GAO XIAOSHENG (1928—1999)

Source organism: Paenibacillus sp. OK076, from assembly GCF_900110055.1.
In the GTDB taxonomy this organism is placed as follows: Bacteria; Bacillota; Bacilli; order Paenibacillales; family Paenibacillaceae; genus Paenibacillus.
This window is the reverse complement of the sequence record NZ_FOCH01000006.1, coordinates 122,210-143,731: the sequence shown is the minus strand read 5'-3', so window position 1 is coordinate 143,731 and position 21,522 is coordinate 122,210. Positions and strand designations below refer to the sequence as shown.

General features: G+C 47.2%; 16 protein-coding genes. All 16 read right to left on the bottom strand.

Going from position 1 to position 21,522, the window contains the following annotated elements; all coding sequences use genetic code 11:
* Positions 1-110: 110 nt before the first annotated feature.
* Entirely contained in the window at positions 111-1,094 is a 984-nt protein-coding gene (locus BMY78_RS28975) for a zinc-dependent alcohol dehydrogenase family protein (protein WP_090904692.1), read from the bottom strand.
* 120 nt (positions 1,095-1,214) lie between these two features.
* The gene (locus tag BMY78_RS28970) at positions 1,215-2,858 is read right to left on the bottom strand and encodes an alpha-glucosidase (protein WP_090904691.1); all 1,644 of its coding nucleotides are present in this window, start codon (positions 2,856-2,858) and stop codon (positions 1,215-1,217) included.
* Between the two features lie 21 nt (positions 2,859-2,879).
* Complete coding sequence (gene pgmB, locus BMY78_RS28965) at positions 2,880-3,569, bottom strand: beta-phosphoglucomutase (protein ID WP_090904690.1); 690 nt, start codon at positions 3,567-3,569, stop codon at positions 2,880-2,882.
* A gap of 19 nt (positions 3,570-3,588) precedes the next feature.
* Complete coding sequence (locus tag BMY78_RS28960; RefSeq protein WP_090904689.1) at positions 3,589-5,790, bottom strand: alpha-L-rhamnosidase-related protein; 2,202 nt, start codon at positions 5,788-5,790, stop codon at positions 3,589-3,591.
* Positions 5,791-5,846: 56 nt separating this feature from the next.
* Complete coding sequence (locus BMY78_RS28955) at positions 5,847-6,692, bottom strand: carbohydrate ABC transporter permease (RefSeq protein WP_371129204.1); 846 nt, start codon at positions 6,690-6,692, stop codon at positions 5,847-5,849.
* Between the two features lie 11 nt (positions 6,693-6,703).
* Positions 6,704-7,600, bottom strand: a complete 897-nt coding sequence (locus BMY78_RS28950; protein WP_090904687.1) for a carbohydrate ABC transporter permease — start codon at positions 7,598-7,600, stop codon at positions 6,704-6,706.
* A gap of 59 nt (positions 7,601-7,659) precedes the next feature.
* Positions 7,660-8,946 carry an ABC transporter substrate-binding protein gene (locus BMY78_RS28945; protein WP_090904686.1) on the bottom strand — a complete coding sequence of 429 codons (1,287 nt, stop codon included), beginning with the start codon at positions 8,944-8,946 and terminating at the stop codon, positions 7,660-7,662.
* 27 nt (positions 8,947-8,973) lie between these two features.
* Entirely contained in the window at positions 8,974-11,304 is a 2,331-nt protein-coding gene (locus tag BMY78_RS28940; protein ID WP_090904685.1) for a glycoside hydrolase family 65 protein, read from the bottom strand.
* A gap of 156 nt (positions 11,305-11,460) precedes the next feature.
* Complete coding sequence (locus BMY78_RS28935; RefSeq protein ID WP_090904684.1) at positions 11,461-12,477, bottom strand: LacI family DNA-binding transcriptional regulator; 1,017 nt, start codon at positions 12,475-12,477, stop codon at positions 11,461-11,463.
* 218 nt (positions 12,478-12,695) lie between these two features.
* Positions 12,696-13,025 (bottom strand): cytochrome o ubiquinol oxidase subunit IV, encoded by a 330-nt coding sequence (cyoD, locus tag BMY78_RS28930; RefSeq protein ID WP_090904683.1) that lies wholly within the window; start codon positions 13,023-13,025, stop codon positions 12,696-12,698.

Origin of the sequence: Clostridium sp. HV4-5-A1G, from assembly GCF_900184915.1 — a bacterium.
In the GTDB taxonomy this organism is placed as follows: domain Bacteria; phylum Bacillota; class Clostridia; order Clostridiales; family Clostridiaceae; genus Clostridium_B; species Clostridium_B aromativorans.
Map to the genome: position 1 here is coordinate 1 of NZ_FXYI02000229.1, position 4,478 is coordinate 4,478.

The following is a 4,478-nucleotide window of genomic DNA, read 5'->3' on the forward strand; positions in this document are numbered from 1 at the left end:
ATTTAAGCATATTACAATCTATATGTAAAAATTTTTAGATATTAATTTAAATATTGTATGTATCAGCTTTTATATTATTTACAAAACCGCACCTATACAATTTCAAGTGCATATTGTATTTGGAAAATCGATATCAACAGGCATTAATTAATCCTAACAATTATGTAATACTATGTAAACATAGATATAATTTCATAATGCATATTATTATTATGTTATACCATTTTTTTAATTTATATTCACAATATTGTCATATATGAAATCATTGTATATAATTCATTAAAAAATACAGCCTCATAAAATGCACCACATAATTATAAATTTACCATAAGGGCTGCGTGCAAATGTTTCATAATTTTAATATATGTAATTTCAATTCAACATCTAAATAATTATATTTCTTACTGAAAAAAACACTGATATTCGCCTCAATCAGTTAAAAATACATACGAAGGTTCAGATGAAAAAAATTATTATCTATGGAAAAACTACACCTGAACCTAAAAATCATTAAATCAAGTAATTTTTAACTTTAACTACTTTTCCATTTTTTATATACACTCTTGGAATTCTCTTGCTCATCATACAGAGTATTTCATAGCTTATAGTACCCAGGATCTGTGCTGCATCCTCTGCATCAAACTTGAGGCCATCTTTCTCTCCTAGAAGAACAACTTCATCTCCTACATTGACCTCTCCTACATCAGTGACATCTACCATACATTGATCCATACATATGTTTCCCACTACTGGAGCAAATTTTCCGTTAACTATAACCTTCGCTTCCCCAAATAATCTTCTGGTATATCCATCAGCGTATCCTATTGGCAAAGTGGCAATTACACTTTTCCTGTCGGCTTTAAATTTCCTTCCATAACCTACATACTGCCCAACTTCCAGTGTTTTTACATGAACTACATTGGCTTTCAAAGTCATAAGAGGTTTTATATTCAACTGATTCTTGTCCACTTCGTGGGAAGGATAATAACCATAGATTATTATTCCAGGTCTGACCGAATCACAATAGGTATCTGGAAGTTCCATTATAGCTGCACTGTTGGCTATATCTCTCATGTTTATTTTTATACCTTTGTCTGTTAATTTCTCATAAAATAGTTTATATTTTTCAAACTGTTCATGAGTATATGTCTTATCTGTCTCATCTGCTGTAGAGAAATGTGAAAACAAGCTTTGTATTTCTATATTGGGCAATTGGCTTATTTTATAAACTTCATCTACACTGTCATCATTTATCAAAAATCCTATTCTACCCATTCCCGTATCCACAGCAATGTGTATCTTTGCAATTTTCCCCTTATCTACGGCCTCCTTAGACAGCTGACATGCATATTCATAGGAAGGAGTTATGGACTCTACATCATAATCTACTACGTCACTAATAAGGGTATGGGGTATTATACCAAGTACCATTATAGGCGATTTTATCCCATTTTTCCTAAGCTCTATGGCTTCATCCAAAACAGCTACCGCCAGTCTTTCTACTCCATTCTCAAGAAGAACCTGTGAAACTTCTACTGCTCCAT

GAO XIAOSHENG (1928—1999). Fiction writer. Born in rural Jiangsu, Gao Xiaosheng began writing poetry, fiction, and plays in the 1950s, which, instead of attracting critical attention, earned him a rightist label in 1958. He was sent back to the countryside for reform through physical labor until 1979 when the party’s new policy returned him to his old post. In the 1980s, two of his stories earned him national recognition, “Li Shunda zaowu” (Li Shunda Builds a House) and “Chen Huansheng shangcheng” (Chen Huansheng’s Adventure in Town), both dealing with the changes brought about by Deng Xiaoping’s economic reforms in the Chinese countryside. Li Shunda is an honest peasant whose modest ambition to build a house for himself and his family is repeatedly thwarted by unpredictable political campaigns including the Great Leap Forward and the Cultural Revolution, which result in the devastation of the country’s economy and morality. Experience has taught Li valuable lessons and when the new era of economic reform arrives, Li, now a smarter man, knows how to work the system. Chen Huansheng’s transformation, from a simple workhorse who never questioned authority to a man learning to become his own master, is emblematic of the difficulties that accompany the Chinese peasantry on their journey toward selfhood in the new era of economic reforms. A son of peasants, Gao is keenly aware of both the strengths and weaknesses of Chinese peasants. He understands that the reforms offer the peasants unprecedented opportunities but they also pose serious challenges to the peasants’ traditional way of thinking. Gao captures their sense of disorientation and fear. His stories, noted for their detached humor and ironic overtones, offer a scathing condemnation of capricious government policies and poke fun at the peasants’ lack of consciousness.